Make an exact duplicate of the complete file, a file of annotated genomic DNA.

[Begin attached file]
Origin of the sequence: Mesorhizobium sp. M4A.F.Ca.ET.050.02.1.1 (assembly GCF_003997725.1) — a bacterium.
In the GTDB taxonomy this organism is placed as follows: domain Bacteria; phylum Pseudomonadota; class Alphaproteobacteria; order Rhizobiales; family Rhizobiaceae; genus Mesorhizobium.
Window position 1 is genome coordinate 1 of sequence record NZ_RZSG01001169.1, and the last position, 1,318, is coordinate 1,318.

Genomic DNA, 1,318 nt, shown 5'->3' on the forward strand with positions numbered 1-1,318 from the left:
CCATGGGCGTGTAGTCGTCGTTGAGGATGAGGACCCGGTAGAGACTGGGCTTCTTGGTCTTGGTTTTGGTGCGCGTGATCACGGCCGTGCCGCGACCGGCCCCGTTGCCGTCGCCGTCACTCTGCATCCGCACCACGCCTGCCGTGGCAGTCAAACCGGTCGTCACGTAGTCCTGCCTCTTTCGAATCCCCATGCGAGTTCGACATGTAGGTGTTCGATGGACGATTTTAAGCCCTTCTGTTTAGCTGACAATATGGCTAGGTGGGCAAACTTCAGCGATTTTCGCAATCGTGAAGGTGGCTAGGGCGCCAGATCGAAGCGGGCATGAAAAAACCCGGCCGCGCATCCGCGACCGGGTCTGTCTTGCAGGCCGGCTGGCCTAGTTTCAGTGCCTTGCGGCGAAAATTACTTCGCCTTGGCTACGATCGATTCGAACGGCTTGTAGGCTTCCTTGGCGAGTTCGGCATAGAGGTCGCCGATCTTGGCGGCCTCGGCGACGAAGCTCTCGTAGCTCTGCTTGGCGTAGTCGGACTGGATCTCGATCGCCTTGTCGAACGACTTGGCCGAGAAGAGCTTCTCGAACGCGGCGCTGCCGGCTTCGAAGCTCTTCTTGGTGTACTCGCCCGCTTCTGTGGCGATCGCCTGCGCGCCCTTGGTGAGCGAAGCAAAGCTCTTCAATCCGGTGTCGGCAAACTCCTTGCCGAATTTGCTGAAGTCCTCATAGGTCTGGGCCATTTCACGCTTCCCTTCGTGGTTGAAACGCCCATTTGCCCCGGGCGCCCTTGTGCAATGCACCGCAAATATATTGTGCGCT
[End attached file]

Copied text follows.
Origin of the sequence: Mesorhizobium sp. M4A.F.Ca.ET.050.02.1.1 (assembly GCF_003997725.1) — a bacterium.
In the GTDB taxonomy this organism is placed as follows: domain Bacteria; phylum Pseudomonadota; class Alphaproteobacteria; order Rhizobiales; family Rhizobiaceae; genus Mesorhizobium.
Window position 1 is genome coordinate 1 of sequence record NZ_RZSG01001169.1, and the last position, 1,318, is coordinate 1,318.

Genomic DNA, 1,318 nt, shown 5'->3' on the forward strand with positions numbered 1-1,318 from the left:
CCATGGGCGTGTAGTCGTCGTTGAGGATGAGGACCCGGTAGAGACTGGGCTTCTTGGTCTTGGTTTTGGTGCGCGTGATCACGGCCGTGCCGCGACCGGCCCCGTTGCCGTCGCCGTCACTCTGCATCCGCACCACGCCTGCCGTGGCAGTCAAACCGGTCGTCACGTAGTCCTGCCTCTTTCGAATCCCCATGCGAGTTCGACATGTAGGTGTTCGATGGACGATTTTAAGCCCTTCTGTTTAGCTGACAATATGGCTAGGTGGGCAAACTTCAGCGATTTTCGCAATCGTGAAGGTGGCTAGGGCGCCAGATCGAAGCGGGCATGAAAAAACCCGGCCGCGCATCCGCGACCGGGTCTGTCTTGCAGGCCGGCTGGCCTAGTTTCAGTGCCTTGCGGCGAAAATTACTTCGCCTTGGCTACGATCGATTCGAACGGCTTGTAGGCTTCCTTGGCGAGTTCGGCATAGAGGTCGCCGATCTTGGCGGCCTCGGCGACGAAGCTCTCGTAGCTCTGCTTGGCGTAGTCGGACTGGATCTCGATCGCCTTGTCGAACGACTTGGCCGAGAAGAGCTTCTCGAACGCGGCGCTGCCGGCTTCGAAGCTCTTCTTGGTGTACTCGCCCGCTTCTGTGGCGATCGCCTGCGCGCCCTTGGTGAGCGAAGCAAAGCTCTTCAATCCGGTGTCGGCAAACTCCTTGCCGAATTTGCTGAAGTCCTCATAGGTCTGGGCCATTTCACGCTTCCCTTCGTGGTTGAAACGCCCATTTGCCCCGGGCGCCCTTGTGCAATGCACCGCAAATATATTGTGCGCT